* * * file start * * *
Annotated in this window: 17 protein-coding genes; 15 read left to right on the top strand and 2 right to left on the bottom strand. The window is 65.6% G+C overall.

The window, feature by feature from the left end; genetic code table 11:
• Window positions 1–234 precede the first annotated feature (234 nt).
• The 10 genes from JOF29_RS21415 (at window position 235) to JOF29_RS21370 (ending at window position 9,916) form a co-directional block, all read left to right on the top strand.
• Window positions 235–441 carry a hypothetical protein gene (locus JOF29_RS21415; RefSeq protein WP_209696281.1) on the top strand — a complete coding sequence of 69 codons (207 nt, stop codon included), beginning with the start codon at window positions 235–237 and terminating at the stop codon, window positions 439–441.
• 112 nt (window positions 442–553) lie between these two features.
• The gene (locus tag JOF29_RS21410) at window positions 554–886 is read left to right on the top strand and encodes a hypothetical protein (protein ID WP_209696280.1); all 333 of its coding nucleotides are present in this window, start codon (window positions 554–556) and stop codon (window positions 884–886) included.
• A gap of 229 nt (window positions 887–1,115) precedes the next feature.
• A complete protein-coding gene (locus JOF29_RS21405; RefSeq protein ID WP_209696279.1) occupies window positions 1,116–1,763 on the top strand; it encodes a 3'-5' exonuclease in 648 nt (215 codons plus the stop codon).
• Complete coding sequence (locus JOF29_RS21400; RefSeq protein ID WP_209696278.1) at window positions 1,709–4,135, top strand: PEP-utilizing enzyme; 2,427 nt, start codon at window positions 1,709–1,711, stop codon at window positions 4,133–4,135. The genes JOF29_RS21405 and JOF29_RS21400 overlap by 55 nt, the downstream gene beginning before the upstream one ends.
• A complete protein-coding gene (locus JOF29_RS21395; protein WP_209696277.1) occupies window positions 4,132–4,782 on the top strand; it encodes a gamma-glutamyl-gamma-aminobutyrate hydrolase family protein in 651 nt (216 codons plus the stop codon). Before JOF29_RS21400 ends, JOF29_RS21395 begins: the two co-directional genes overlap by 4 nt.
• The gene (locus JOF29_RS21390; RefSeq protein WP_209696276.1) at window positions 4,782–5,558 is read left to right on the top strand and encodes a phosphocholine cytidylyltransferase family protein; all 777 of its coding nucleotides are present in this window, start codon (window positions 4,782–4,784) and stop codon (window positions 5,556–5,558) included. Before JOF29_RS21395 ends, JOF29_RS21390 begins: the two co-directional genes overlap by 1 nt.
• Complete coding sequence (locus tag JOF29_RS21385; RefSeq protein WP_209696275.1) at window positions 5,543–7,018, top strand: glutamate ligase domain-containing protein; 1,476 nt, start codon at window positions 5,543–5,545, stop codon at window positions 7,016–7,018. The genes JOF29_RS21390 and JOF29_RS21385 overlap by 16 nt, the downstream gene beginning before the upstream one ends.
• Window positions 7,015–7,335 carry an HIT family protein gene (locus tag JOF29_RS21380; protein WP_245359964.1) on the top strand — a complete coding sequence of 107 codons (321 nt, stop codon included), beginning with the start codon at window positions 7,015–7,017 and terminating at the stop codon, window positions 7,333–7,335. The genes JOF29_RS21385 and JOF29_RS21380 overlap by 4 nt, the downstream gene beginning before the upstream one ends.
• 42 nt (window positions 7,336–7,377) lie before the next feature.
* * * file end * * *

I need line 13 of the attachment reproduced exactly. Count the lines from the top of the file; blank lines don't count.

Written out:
• Complete coding sequence (locus tag JOF29_RS21385; RefSeq protein WP_209696275.1) at window positions 5,543–7,018, top strand: glutamate ligase domain-containing protein; 1,476 nt, start codon at window positions 5,543–5,545, stop codon at window positions 7,016–7,018. The genes JOF29_RS21390 and JOF29_RS21385 overlap by 16 nt, the downstream gene beginning before the upstream one ends.